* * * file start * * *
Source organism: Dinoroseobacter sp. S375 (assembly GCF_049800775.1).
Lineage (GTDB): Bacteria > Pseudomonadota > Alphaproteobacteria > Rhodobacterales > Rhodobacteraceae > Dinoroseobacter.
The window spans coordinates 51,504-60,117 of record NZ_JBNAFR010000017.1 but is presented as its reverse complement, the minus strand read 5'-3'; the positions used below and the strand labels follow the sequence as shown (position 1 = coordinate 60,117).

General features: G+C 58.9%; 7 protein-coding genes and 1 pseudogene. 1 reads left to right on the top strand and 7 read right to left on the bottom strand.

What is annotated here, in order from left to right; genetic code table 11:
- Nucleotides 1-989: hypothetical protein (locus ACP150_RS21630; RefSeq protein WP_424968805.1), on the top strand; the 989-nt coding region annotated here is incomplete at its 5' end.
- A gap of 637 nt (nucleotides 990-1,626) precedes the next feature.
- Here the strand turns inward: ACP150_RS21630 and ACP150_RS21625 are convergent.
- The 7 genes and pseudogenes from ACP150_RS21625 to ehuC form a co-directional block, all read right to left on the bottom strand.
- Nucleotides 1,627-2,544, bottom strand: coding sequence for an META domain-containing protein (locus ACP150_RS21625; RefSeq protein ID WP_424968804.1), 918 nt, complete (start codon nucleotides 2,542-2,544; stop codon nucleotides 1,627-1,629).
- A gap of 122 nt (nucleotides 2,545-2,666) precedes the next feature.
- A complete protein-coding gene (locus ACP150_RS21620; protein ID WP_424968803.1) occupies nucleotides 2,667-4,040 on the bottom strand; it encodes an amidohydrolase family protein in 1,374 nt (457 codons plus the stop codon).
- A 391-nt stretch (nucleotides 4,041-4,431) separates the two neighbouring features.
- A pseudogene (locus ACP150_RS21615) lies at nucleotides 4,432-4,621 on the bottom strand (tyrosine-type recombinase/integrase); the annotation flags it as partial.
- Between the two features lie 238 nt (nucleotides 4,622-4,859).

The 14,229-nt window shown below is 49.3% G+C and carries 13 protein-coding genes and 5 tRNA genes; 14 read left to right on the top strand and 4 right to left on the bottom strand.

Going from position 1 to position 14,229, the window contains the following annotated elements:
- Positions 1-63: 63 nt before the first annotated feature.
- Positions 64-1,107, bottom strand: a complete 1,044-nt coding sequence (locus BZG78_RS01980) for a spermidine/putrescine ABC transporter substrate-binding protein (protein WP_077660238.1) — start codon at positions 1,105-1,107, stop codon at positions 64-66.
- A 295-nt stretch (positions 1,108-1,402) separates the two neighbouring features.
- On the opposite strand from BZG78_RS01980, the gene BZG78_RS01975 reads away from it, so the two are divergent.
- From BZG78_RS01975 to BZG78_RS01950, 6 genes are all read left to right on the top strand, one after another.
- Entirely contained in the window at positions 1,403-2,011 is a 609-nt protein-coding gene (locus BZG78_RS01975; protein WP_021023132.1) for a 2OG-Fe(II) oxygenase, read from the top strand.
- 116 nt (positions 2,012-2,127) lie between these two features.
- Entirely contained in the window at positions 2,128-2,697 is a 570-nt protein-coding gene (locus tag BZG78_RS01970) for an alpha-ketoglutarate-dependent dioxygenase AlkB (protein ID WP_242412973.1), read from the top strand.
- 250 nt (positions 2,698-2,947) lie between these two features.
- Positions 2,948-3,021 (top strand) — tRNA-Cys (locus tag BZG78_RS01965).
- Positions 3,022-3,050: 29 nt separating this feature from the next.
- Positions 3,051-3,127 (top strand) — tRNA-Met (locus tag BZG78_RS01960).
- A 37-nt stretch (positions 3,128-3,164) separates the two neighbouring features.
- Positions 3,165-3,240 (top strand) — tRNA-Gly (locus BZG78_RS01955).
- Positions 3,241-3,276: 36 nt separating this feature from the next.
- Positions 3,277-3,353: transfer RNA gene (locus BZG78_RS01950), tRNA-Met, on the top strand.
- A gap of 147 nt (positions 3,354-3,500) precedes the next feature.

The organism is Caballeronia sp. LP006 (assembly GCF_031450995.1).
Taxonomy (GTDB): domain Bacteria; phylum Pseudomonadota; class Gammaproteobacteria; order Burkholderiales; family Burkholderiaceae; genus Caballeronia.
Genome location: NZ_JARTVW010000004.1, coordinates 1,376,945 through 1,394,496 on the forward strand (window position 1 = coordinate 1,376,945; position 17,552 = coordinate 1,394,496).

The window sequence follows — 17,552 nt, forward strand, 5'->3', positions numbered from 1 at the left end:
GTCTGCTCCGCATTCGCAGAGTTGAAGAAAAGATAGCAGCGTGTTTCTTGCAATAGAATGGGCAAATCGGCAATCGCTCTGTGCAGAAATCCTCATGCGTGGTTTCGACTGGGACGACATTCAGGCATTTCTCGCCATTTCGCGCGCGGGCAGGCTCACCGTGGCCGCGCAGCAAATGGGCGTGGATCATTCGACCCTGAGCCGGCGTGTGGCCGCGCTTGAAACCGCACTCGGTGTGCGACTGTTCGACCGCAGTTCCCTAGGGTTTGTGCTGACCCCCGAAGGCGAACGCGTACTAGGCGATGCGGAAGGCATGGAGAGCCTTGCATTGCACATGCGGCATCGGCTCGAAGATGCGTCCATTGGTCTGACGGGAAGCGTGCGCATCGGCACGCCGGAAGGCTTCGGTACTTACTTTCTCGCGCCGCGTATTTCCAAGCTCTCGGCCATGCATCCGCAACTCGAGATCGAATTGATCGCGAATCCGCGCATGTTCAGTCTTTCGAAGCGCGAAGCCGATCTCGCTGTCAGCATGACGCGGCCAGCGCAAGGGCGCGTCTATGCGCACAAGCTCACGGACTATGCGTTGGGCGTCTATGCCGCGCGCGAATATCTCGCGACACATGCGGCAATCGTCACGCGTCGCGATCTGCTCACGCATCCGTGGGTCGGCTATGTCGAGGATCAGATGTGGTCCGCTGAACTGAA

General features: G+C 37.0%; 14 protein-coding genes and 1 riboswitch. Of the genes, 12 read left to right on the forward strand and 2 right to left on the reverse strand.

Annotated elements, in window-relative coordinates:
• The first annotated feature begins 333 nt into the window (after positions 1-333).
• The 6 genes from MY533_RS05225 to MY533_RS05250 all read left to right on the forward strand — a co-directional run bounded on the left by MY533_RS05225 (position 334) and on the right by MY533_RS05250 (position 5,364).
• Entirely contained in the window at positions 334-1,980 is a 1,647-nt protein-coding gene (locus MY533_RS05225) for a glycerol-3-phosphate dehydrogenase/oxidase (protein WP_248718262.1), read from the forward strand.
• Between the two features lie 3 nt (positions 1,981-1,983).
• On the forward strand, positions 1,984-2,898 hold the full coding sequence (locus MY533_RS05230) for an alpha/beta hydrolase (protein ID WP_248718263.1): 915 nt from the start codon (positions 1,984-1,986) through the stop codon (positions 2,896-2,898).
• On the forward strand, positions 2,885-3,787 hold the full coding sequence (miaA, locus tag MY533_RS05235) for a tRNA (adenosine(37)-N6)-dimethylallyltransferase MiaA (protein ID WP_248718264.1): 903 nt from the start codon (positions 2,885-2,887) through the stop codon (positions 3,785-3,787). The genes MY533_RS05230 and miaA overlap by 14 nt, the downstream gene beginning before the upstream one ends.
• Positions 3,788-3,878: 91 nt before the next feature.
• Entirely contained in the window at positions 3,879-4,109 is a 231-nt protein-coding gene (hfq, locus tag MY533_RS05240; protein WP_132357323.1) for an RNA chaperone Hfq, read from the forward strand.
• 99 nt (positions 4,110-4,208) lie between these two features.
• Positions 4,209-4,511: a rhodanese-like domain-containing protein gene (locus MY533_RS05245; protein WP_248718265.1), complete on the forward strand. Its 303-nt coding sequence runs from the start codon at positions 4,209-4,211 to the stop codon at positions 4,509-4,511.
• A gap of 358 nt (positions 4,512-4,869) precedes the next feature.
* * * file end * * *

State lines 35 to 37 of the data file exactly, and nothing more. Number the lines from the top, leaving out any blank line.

The organism is Caballeronia sp. LP006 (assembly GCF_031450995.1).
Taxonomy (GTDB): domain Bacteria; phylum Pseudomonadota; class Gammaproteobacteria; order Burkholderiales; family Burkholderiaceae; genus Caballeronia.
Genome location: NZ_JARTVW010000004.1, coordinates 1,376,945 through 1,394,496 on the forward strand (window position 1 = coordinate 1,376,945; position 17,552 = coordinate 1,394,496).